'Hold the line boys!" Militia in their most useful position; placing muskets on the fence line.

British light infantry moves through the woods. The only units that can here.

As British infantry moves to secure the right flank.

 'Wait 'til you see the whites of their eyes boys!' (oops, wrong battle)

 First American reinforcements. Get that damned cannon in position quickly!

 Pressure mounts on the militia... British cavalry threatens the flank. There just aren't enough American units to hold...yet.


 A fresh British unit positions itself to charge the fence line.

The centre sees British pressure too, but this unit takes very heavy damage from the artillery and musketry (lost count of how many sixes were rolled here :)) )

 Bye guys...time to go.

About time. American reinforcements enter at the road...

 ...with a second unit appearing on the flank, just in time.

Withering fire from American muskets and cannon on the guards.

By game end, units were hitting their hit point totals and disappearing rapidly.

A great game in about 60 minutes. Really good stuff, and lots to think about here.


  1. Outstanding write-up and some really good points, Darren. I love the self-rallying elites and I think you nailed it with the ability to be hacked. I have a friend who plays this with "average dice" and he claims the results are "less emotional" than with the D6. I prefer the D6 for the reasons you stated (never has the D6 been more powerful) given that musket volleys were never predictable things.

    The more I play of the rules, the more I end up enjoying them. Going to take a Panzerblitz scenario for a spin with my units on 3" sabots and see how they go. (with more than 6 units on a side).

  2. Ah - average dice would certainly provide a different game - though the impact of the d6 was such that elite units began to to think twice about things - though that 'self rally' might redress the balance. Some thought provoking stuff with these rules. Never has a d6 provided such chaos ion the battlefield - though that's a good thing of course.

    Can't wait to see your WW2 game with more units :)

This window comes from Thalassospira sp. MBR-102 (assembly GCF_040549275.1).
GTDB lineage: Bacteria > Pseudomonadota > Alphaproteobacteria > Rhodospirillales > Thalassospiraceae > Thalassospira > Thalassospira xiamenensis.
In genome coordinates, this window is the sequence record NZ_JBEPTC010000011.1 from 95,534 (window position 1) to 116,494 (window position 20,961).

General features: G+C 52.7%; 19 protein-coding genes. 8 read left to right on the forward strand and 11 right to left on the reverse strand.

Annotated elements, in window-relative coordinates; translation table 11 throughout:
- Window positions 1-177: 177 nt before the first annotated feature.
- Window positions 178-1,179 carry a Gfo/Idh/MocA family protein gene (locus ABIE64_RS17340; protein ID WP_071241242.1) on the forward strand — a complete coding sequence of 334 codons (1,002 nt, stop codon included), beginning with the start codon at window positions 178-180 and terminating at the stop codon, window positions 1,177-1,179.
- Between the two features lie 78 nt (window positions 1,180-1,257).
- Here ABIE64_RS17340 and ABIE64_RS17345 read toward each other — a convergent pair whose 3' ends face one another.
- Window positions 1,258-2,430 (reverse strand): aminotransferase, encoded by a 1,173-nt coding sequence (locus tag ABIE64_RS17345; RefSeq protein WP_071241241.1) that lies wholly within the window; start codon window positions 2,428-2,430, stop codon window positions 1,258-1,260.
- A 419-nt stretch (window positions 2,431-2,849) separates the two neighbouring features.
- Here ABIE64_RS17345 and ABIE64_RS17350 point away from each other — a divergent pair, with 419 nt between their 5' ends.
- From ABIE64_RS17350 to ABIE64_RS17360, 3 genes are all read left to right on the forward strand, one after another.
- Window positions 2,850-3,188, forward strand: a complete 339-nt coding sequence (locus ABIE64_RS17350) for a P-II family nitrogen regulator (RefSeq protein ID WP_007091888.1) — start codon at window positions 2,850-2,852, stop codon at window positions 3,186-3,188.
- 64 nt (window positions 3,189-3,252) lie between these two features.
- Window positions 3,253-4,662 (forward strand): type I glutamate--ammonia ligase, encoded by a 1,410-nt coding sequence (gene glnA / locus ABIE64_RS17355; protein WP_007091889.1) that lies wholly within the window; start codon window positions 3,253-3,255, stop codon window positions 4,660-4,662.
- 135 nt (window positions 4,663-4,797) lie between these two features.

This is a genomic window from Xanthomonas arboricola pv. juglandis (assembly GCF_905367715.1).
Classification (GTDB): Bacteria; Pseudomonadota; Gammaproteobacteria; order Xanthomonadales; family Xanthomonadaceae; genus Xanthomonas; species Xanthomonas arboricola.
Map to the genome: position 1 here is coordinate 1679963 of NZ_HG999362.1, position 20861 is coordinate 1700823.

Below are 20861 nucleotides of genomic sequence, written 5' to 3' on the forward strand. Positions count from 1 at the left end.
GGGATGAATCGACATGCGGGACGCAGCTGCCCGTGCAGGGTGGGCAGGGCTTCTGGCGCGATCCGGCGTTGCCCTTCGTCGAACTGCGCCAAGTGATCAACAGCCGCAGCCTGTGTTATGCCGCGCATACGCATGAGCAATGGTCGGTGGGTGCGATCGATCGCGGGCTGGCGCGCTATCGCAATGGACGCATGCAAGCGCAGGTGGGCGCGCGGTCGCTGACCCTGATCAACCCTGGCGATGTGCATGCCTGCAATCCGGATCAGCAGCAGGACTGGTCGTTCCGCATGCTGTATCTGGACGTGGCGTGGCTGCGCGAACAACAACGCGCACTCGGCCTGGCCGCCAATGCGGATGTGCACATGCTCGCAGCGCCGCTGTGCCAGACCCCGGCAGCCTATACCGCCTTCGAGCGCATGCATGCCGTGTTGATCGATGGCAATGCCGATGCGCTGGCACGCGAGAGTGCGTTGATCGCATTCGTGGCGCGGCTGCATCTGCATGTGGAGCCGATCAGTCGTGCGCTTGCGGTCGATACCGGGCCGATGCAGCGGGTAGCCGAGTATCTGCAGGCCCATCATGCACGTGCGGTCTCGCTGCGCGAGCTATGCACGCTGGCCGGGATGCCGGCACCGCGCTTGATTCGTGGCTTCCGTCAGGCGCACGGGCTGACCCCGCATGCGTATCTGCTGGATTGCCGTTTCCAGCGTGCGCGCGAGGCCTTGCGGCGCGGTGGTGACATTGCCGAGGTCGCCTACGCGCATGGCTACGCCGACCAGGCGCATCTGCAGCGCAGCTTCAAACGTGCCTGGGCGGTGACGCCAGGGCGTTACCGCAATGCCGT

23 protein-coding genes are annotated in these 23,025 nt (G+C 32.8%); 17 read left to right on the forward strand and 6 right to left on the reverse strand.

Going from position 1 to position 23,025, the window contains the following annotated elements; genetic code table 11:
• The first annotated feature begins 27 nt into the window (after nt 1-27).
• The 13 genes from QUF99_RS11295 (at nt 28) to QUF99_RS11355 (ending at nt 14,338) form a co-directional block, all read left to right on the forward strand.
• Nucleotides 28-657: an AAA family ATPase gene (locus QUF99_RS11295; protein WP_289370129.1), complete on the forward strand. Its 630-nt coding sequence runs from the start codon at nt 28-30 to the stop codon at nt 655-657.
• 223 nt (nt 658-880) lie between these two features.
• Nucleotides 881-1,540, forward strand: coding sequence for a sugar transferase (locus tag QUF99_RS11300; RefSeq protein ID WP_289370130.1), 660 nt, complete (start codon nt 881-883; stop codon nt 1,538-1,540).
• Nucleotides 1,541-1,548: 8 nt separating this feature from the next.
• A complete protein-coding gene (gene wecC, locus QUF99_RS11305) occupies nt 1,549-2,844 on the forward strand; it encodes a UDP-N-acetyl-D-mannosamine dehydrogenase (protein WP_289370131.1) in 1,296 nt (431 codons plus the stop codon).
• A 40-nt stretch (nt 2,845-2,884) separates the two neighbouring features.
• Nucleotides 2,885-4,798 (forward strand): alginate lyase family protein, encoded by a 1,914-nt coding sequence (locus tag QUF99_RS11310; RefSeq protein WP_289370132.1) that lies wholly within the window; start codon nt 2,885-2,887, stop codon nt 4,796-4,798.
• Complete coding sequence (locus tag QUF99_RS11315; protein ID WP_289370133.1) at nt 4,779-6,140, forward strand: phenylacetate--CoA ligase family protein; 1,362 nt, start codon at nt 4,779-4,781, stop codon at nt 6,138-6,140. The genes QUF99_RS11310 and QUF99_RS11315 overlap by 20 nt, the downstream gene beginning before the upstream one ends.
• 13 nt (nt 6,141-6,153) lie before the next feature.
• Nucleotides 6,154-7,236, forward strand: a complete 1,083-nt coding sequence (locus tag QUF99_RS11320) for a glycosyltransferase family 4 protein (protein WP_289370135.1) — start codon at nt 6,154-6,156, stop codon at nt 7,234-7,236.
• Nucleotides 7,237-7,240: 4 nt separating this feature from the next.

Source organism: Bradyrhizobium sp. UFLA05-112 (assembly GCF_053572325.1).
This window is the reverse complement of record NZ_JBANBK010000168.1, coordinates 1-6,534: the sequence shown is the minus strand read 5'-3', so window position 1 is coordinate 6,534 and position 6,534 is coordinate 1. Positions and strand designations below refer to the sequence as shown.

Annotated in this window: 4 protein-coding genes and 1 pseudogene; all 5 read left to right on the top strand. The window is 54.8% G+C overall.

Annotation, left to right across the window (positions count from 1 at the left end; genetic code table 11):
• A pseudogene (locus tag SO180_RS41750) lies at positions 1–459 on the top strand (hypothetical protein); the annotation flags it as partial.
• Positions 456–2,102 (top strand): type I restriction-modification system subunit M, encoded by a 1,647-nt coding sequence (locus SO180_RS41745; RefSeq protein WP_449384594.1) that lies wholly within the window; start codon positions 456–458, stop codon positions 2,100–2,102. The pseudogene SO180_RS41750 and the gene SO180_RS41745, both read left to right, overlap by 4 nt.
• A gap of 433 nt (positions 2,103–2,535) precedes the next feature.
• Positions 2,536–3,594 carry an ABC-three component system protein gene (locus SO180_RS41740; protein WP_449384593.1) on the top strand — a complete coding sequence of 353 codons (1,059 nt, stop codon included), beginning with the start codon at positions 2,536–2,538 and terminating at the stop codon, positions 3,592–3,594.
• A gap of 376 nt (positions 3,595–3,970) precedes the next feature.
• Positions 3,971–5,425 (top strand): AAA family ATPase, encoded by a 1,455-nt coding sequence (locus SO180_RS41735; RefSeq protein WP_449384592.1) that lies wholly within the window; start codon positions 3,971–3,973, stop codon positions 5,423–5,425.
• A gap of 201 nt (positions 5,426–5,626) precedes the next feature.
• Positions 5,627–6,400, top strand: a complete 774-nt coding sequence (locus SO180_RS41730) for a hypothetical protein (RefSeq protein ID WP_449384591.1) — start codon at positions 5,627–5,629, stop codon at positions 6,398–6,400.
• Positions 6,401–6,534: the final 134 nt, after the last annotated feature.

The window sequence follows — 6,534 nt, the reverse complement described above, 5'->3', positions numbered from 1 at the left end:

I was also debating whether if a leader rallies a unit for more HPs, that his units in command radius can only fire. The tendency here then would be to almost wait until units are in position before rallying the unit that is about to break. Could lead to some tense stuff.

    Also wondering now if elites or 'platoon firing' units should have d8s...perhaps I am straying into madness...

    1. That's the best part of these rules. You can try out a concept without taking an entire day!

  3. We were also debating a campaign structure for AWI or FIW, where a map would be used to dictate the battles for the following week, and we do 2 or 3 battles.

    Also perfect for what I wanted to do with '3 Kings in Albion'
    Average troops with pikes - d4 in pike defence, dAV otherwise
    Elite troops - same but with self rally
    Platoon firing Dutch, or French Hugenots without pikes - d6 all the time.

    Very good book. Thanks for this - I'm going off on a development tangent again LOL

    1. Oooh that sounds like a great way to manage a campaign. Start with the map and do 2 battles per week through to the end of the campaign!

  4. That means that armies need to have scout units that determine what is in certain hexes. For the first time you could see raids on logistics centres and supply lines. Cavalry is sued as scouts rather than always fighting other cavalry...hmm

    1. Yes and with their mobility you'd get to use them in a true operational capacity opening up the flanks of the field or exploiting breakthroughs. I love it!